Print your own flexible watch group. Fantastic for digital and other types of watches. Use the openscad files to personalize the band to the width and length you need.


My leather watch band broke and I wanted to replace it with a 3D printed band, but it needed to be flexible. After much experimentation, I discovered that the most flexible band consisted of one layer oriented parallel to the band length. This design is simple, but nice looking and fast to print. The buckle is super simple and an obvious place for improvement, even though it seems to work good as is.

NOTE: I have only printed this in ABS, and will update once I know how it works with PLA.

The included . stl files assume the following:

  • The band needs to be about 150mm long (e.g., the wearer has a ~177mm wrist circumference and the watch is ~25mm wide)
  • The watch band width is 19mm
  • The watch band pin is about 1.8mm diameter
  • The watch band attachment height (the height of the watch piece where the pins attach) is about 5mm
  • The printer is set to one layer height of .4mm (.3mm ought to be good - the important thing is that the strap part print in one layer).

If all of this is true, skip to step 5. Otherwise, you will have to customize the included openscad files.

Instructions (all sizes in mm):

1) Measure around your wrist and subtract the size of your watch (the distance between where the two bands will attach). The . Stl files here will provide you 152mm or 6" of strap length (maximum) when fastened. If your watch is 25mm long, that means it will match a 177mm circumference wrist. If your wrist is larger or even smaller, you will have to download the openscad files and increase the straight_length factor. You can increase the variable on only the hole side, or both sides as preferred. The sum of the straight_length variables from both sides along with your watch length should be slightly more than your wrist circumference.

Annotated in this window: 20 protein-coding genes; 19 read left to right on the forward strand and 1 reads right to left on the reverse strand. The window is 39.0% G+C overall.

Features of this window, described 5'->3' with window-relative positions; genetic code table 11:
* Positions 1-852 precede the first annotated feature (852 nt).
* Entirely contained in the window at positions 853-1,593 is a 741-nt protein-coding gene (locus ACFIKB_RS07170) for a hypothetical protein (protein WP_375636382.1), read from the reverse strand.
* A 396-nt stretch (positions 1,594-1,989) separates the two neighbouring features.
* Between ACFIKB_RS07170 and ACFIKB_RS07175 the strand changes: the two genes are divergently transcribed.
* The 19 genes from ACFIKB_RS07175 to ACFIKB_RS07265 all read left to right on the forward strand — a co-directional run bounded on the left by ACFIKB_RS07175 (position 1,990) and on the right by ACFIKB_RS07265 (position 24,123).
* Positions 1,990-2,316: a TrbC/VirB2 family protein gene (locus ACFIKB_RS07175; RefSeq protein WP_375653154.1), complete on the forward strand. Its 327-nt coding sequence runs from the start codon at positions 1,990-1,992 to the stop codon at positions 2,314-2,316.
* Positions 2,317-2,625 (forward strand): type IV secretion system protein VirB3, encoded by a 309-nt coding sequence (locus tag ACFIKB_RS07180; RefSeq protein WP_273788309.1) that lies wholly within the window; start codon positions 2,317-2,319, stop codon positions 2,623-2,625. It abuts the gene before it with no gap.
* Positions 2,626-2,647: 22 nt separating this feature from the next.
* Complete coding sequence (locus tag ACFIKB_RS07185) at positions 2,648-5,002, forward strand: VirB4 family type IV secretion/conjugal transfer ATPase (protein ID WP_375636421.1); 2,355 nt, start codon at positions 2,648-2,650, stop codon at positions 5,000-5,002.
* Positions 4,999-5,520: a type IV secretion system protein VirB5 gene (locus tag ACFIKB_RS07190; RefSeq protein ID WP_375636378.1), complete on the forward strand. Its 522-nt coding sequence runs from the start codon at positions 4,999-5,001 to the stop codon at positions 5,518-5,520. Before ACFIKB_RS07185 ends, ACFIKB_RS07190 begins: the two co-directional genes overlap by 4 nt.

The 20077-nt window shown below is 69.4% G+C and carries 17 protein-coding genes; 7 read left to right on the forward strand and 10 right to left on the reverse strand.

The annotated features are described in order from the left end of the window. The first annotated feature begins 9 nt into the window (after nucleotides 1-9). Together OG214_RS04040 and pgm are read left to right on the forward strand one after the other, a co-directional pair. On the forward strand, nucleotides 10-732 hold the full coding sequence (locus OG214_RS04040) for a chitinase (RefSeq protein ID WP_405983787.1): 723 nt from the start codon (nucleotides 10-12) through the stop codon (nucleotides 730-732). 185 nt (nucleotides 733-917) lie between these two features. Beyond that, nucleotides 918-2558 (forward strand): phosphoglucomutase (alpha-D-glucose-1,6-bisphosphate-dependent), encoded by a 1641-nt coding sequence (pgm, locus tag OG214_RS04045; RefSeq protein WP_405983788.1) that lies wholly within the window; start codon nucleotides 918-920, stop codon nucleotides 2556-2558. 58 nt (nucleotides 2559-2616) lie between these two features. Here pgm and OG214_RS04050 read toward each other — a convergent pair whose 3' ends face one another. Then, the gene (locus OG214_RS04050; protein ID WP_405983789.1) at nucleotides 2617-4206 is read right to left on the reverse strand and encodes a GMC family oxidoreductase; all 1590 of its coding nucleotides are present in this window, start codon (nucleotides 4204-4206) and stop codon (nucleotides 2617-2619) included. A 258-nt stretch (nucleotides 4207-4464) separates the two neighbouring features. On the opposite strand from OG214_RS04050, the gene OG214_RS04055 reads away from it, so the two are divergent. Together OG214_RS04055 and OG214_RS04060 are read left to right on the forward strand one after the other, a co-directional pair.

2) If you will need to change the layer height to match your printer's layer height setting (e.g. if it's more than .4 or less than .3mm), change the height factor in either scad files. You want the strap part to print at the first layer only.

3) Determine how broad your watch band ought to be. Check it is ~2.5mm less than the distance between the pin holes on the watch. If you make a band that is exactly the distance between the pin holes, good luck getting the band off again. Change the width factor in both scad documents as needed.

4) Compile and export the . stl files.

5) IMPORTANT!!! Open the . Stl file on your 3d printing program of choice and look at the Gcode visual preview. Make certain that the infill in the first layer that will print the band is oriented in exactly the exact same direction as the band itself (ie, parallel, not perpendicular to the length of the band). If necessary, enter your slic3r/skeinforge settings and rotate the infill to match the orientation of the band. Note only the bottom layer that prints the band needs to be oriented this way. The other layers can be virtually any orientation.

6) Print! But before you print the buckle side, have a bit of paper that is slightly less than the width of this band ready to go. After the first 3 layers print (and before the 4th layer), put this paper involving the buckle supports. This will prevent the buckle top from entirely collapsing on the band if your printer can't bridge the distance (mine couldn't).

7) I discovered that occasionally slic3r has trouble getting 100% infill in the group, based on orientation of this band (directly vs 45 degrees). If you find some small gaps between the infill, wetting both sides of the sepration with acetone and then pressing them together softly can chemically weld them together.

8) See if your pins fit. If not, you may have to drill out the pin holes. I discovered a 5/64" piece was perfect.

9) Insert the pins and attach the band. If the part of the band holding the pins is too thick (meaning that the pins do not get close enough to the watch body to fit into their holes), you may have to file off a bit of plastic from the outside of the pin-holder component of the band closest to the watch body.

10) After the strap is on the watch, feed the band with holes through the buckle and snap the bump on the buckle side by means of a strap hole. If the bump is too small, you may have to adjust the buckle_hole_size factor in the scad file (increase it on the buckle side, or reduce it to the hole side). If the bump is too large, you can file it down. You want it to be comfortable enough that it snaps into position.


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